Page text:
Monday, June 25, 2007

Spotting the gifted child

I recently stumbled on this site explaining how to spot the gifted child - apparently quite easy to do if you have a trained eye.

My elder son is not included in the G&T (gifted and talented - not gin and tonic) programme at school in spite of the general consensus that he should be, because he didn't score well enough on the test. As it turned out, he was ill the week the tests were taken and had to try to complete them in the back of the room during normal lessons on his return. This might have had something to do with his scores. On one level, I'm kind of sorry - the G&T kids learn thinking and learning skills. On the other hand, this kid already has so much going on in his life - do I really want to add extra lessons at breaktime (recess) to the mix?

The whole thing struck a discord with me on so many levels. First off, because the test was written. Allegedly, gifted children are impatient and just want to get a thing done. A written test is therefore probably not totally conclusive. Quite apart from which, there is no guarantee that a gifted child will be free of learning disabilities such as dyslexia which will hamper his/her performance in a written test. Nor is there any guarantee that a gifted child will not be one of those who goes to pieces under "exam conditions". They don't always have the march on confidence.

To be honest, I recognise my elder son in almost every point on both the positive and negative sides of this document, but I'd still like to know how they came to these conclusions. I was also tickled to see that the gifted child:

  • "Demonstrates strong abilities in math" - what if s/he's gifted as an artist, not as a mathematician?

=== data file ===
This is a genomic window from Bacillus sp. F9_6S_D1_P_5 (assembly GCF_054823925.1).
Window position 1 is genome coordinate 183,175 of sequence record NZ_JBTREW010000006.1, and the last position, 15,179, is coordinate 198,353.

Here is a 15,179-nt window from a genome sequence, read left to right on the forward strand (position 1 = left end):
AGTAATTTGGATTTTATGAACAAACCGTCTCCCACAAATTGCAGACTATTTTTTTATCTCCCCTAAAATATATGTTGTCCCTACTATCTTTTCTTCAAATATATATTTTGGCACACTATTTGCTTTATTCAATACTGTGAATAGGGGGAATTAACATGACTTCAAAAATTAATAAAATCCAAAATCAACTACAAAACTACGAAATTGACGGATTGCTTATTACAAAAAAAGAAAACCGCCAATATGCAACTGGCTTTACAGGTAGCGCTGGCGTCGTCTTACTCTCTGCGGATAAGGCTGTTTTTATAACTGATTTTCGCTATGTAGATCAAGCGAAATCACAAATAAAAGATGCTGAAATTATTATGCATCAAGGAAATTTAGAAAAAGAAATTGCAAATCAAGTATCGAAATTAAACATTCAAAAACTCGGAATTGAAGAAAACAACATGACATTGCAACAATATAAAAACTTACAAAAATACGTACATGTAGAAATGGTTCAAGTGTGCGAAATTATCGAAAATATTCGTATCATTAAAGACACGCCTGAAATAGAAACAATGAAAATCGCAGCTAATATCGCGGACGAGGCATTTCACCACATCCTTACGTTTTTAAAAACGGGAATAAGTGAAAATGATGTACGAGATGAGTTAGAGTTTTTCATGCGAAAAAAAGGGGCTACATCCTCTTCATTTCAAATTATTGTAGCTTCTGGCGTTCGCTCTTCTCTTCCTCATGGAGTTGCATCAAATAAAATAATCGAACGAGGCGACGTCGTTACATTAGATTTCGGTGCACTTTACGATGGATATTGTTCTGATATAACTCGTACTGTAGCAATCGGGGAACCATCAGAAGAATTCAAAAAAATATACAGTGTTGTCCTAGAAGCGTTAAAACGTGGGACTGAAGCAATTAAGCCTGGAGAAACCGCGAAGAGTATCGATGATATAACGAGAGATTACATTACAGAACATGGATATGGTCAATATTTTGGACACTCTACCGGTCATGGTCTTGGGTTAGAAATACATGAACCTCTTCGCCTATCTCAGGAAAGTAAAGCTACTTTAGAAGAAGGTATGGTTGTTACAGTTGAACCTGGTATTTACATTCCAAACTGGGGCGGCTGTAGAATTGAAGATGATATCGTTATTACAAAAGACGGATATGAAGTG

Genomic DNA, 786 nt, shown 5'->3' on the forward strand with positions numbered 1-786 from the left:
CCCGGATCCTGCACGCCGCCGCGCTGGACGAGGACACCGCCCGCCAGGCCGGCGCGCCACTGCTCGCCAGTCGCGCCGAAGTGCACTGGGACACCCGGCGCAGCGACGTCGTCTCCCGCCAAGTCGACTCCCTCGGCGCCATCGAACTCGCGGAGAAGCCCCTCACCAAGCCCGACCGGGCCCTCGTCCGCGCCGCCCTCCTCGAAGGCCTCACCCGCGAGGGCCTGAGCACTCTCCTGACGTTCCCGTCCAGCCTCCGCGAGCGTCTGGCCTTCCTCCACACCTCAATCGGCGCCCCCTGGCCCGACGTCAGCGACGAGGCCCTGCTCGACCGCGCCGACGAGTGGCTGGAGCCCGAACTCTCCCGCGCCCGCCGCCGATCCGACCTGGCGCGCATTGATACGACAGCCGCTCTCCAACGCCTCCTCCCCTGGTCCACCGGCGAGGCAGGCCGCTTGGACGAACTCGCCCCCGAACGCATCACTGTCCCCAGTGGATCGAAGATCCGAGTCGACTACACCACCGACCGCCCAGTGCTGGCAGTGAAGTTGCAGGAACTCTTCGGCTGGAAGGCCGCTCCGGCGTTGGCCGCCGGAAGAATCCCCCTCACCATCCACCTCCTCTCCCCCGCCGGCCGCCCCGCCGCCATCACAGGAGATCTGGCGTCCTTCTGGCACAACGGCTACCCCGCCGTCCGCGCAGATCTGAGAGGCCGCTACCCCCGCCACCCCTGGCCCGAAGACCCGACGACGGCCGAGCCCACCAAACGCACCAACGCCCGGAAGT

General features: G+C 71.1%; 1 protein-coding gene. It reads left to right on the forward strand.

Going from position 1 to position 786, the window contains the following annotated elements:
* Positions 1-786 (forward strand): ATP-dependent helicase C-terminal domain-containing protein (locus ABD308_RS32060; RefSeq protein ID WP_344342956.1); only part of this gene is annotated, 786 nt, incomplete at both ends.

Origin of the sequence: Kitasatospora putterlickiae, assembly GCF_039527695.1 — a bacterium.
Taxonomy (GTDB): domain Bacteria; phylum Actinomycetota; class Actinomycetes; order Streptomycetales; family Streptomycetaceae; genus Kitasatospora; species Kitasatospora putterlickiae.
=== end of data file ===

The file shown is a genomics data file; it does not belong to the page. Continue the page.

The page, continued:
• "Displays unusual academic achievement" - how can this be the case if they're also "off task", "disruptive", "sloppy", "forgetful of homework assignments" and inclined to "leave projects unfinished"? From what little I know of it, it is just as likely that gifted children will underachieve - quite spectacularly at times.
I'd be interested to know:
  • How G&T kids are identified in other schools?
  • How reliable is this selection method?
  • Does it benefit or stigmatise kids to be included in the G&T programme?
  • Does anyone else think that this might morph into David Cameron's idea of a grammar stream in every school?


Aaron Marks said...

Thank you for posting this information. You ask some good questions. From personal experience, Gifted labeling makes you get teased as badly as having the "Special Learning Needs" tag does.

Karyn Romeis said...

Sorry to hear it that you've had that negative experience, Aaron. My own view is that being gifted is a special learning need, and recognition of this is long overdue. However, it doesn't take the label for the kids to stand out from the crowd. My son has finally hit his stride in high school, but he had a torrid time of it during and before primary school, when his adult turn of phrase and uncommon perspective made an outsider of him. Let's face it, 8 year olds aren't very accepting of one of their peers who engages with and challenges PhD paleontology students at a dig instead of following the set tour!

Ally said...

This is the same deal with my son! He was administered the wisc-iv by a trained psychologist and both a learning disability in non-verbal areas AND giftedness in verbal processing and reasoning were discovered as well! He struggles immensely with math and his overall global IQ is depressed due to the severity of the learning disability. Should this negate his giftedness? I don't think so. Limiting definitions and criteria for giftedness frustrate me as his mother. Thanks for your post!

Karyn Romeis said...

And thank you for your comment, Ally - if I'm not mistaken, this is the first time you've stopped by. I hope to see you again.